Toronto has many Italian restaurants, and many that showcase Greek cuisine. But there’s only one restaurant in the city that brings the flavours of Greece together with the cooking of the nearby southern Italian region. Malena, which recently celebrated its first anniversary, focuses on the food of the Ionian sea that both these places border. That means a menu heavy on fish and seafood, as well as classic Mediterranean ingredients such as good olive oil, tomatoes, herbs and citrus.
I was invited to a media dinner celebrating both the restaurant’s first birthday and the introduction of its spring 2011 menu. The food writers and bloggers around the table were given the opportunity to taste a selection of appetizers and desserts prepared by Malena chef Doug Neigel and his team, and we each chose a main from a selection that included gnudi with braised rabbit, a Berkshire pork chop on celery root mash, whole grilled sea bream served with gigantes beans in tomato with tzatziki, and my selection, seared branzino filets with fennel, rapini and anchovy lemon vinaigrette.
This was my first exposure to chef Neigel’s food, and I was impressed with his ability to combine flavours to create dishes that were neither Greek nor Italian, but were both. The branzino, also known as European sea bass, was a definite highlight of the meal. But the standouts for me were two of the appetizers we sampled.
The grilled octopus served with pancetta and root vegetable fregola (a southern Italian pasta similar to Israeli couscous) and orange agro dolce was amazing. Grilled octopus has a simple, fresh taste that is distinctly Mediterranean, and the fregola and orange agro dolce worked well with the charred notes from the octopus. While grilled octopus is fairly common in Greece and parts of Italy, it’s not something I’ve seen on many Toronto menus.
We were also served an uni crostini that blew my mind. I’d actually had my first exposure to uni (sea urchin) just a couple weeks earlier, in the form of sushi. Sea urchin is a crustacean that looks similar to an oyster, but with a softer texture and a taste that is mildly sweet and briny. Chef Neigel paired the uni with mashed avocado, a great complement that mimicked the sea urchin’s texture while being mild enough to let its flavours shine through.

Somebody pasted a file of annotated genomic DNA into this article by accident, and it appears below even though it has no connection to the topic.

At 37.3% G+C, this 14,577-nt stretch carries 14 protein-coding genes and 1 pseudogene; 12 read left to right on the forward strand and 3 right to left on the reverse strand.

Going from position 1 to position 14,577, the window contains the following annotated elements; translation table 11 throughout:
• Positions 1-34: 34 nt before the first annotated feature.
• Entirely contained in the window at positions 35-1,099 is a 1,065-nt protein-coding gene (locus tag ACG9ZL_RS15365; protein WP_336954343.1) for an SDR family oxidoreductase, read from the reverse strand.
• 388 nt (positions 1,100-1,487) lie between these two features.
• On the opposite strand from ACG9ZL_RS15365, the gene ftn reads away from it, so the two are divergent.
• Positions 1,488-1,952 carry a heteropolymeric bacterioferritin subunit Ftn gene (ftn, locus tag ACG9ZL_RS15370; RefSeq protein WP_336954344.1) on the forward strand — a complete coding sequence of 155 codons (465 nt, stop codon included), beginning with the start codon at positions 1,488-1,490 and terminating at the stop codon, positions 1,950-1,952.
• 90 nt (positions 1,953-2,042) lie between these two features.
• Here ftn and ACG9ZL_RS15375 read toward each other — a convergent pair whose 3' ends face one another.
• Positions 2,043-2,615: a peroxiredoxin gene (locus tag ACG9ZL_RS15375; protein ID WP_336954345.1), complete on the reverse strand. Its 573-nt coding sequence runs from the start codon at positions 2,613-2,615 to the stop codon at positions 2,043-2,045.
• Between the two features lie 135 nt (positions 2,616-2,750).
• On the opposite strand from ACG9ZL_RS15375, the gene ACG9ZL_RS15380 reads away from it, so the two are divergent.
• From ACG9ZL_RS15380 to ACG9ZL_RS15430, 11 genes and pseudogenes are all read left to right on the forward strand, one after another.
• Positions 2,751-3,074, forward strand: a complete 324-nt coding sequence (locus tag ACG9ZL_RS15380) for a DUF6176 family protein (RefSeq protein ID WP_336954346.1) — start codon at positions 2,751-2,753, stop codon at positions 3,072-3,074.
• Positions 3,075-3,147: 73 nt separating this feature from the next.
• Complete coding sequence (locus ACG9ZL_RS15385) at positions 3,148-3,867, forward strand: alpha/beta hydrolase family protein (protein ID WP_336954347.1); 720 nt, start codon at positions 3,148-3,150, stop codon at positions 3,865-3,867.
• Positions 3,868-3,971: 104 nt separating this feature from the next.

We were also treated to a selection of desserts, of which the simplest – cannoli – stood out for me. It’s easy to find cannoli in Toronto, but not so easy to find great cannoli. Pastry chef Leigha Dimitroff’s cannoli falls into the ‘great’ category, with a shell that is perfectly crisp and not too sweet, and a rich filling that changes with the seasons.
Through the meal, the chef repeatedly highlighted his emphasis on using the best ingredients regardless of geographic boundaries, but at the same time ensuring as many of his products as possible come from sustainable sources. While some of the fish and seafood comes from Europe, Neigel emphasized that both the branzino and sea bream are raised sustainably in Greece. The uni in his crostini come from a sustainable source in B.C., and the rabbit and pork are farm-raised in Ontario.
Neigel told me that while his focus is on serving great food, he understands and appreciates the increasing demand from diners for ethically-sourced ingredients.
“My first job is to provide the quality and variety in ingredients that our guests are looking for. I try whenever possible to have those ingredients be sustainable and local. I think it’s truly up to the diners to push us towards more local and sustainable products. I will give them the options and the more they ask for it the more I can provide it,” he says.
Neigel says that growing up in Ontario’s Muskoka region helped him gain an appreciation for the link between nature and food, and he has a particular love for Italian and Greek cuisines because of their focus on letting the ingredients shine through.
“I grew up on the water, so we fished a lot. The strongest influence that gave me was simple preparation and the freshest ingredients. I fell in love with Italian food because of the simplicity of the cuisine. It really makes you focus on the quality of the product you use. At Malena, I cook much lighter, using little butter and cream. I also have great inspiration from the tradition and ingredients in Greek cuisine.”